SPGPrints has opened its digital textile printing technology experience centre in the Netherlands, a 700m2 demonstration and training facility at the company's Boxmeer HQ.
More than 160 people, including employees from across the organisation, attended the ceremony, as the mayor of Boxmeer, Karel van Soest, cut the ribbon to officially declare the Center open for business.
It is part of an €8 million investment programme that includes a 3,000m² expansion and the building of a larger factory for the production of inkjet inks to enable the company to boost capacity in response to the growth of the digital textile printing sector.
The experience centre contains SPGPrints’ two flagship digital textile printers in precisely maintained atmospheric conditions: an 1850mm-wide single-pass Pike printer, designed for both large and short volumes with production speeds of up to 40m/min; and a 3200mm-wide multi-pass Javelin for home furnishing applications.
The centre also houses a meeting room and state-of-the art presentation equipment. After the ceremony, attendees observed live demonstrations, showing the machines’ capabilities for delivering fine detail, while handling a variety of challenging geometric designs and achieving constant precise colour targets with wide gamuts, in addition to immediate job changes.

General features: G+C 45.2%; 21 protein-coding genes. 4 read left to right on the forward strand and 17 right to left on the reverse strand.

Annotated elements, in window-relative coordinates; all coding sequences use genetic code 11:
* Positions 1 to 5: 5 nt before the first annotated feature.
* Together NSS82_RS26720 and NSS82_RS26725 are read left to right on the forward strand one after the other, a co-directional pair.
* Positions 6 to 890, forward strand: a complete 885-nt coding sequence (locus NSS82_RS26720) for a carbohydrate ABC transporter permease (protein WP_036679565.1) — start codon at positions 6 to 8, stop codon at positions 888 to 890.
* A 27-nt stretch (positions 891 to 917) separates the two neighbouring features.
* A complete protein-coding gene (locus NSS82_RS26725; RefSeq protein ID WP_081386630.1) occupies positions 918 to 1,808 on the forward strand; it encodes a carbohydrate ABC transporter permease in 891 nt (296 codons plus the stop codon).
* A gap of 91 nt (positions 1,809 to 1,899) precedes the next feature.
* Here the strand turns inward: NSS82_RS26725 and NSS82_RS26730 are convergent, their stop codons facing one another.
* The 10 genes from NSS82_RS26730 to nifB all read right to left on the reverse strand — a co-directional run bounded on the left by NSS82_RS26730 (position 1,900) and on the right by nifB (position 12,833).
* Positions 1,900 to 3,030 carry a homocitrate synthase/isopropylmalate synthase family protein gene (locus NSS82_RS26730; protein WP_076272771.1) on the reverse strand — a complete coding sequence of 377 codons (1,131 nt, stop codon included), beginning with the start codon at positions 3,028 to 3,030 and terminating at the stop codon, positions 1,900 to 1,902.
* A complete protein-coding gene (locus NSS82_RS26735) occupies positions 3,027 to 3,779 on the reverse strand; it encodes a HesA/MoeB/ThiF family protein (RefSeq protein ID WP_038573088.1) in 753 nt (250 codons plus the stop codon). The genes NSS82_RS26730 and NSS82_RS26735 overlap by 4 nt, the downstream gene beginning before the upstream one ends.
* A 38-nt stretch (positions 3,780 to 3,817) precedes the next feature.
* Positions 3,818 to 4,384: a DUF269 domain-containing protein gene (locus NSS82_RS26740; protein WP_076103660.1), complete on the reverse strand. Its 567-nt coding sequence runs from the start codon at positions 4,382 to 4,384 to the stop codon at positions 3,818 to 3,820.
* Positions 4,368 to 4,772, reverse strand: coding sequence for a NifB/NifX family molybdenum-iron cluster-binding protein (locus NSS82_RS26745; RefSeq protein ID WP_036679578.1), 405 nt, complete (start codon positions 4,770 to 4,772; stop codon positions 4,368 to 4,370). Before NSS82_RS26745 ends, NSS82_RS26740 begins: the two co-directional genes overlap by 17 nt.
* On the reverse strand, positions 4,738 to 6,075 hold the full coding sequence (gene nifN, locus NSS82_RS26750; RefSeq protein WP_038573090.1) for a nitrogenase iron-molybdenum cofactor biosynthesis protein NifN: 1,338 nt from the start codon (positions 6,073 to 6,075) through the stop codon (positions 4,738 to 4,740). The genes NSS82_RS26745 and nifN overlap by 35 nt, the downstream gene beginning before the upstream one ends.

"Digital textile printing is transforming the supply chain, making a wider variety of designs possible, shortening delivery times, delivering major cost savings and eliminating waste," commented SPGPrints CEO Dick Joustra. "The opening of the experience centre marks our commitment to driving the adoption of the digital workflow."
"Not only will this provide the opportunity for brand-owners and printers to gain a first-hand, real-time insight into this technology’s tremendous potential; it will provide a dedicated space for further innovation in quality, productivity and sustainability, complementing our resources for the continued development of traditional rotary screen technologies," Joustra concluded.
The Experience Centre gives suppliers and buyers of digitally printed textiles a showcase for learning how to reap the revolutionary benefits of digital printing, and understanding the end-to-end implications of digital production with SPGPrints’ technology.
The innovation hub will also give textile printers the ability to trial new designs and fabrics under test conditions and expert guidance. Furthermore, the centre will allow SPGPrints’ own research and development staff to test and optimise proprietary Pike and Javelin inks as new fabrics are introduced, enabling colour-matching and performance trials to be accelerated.
by FESPA Staff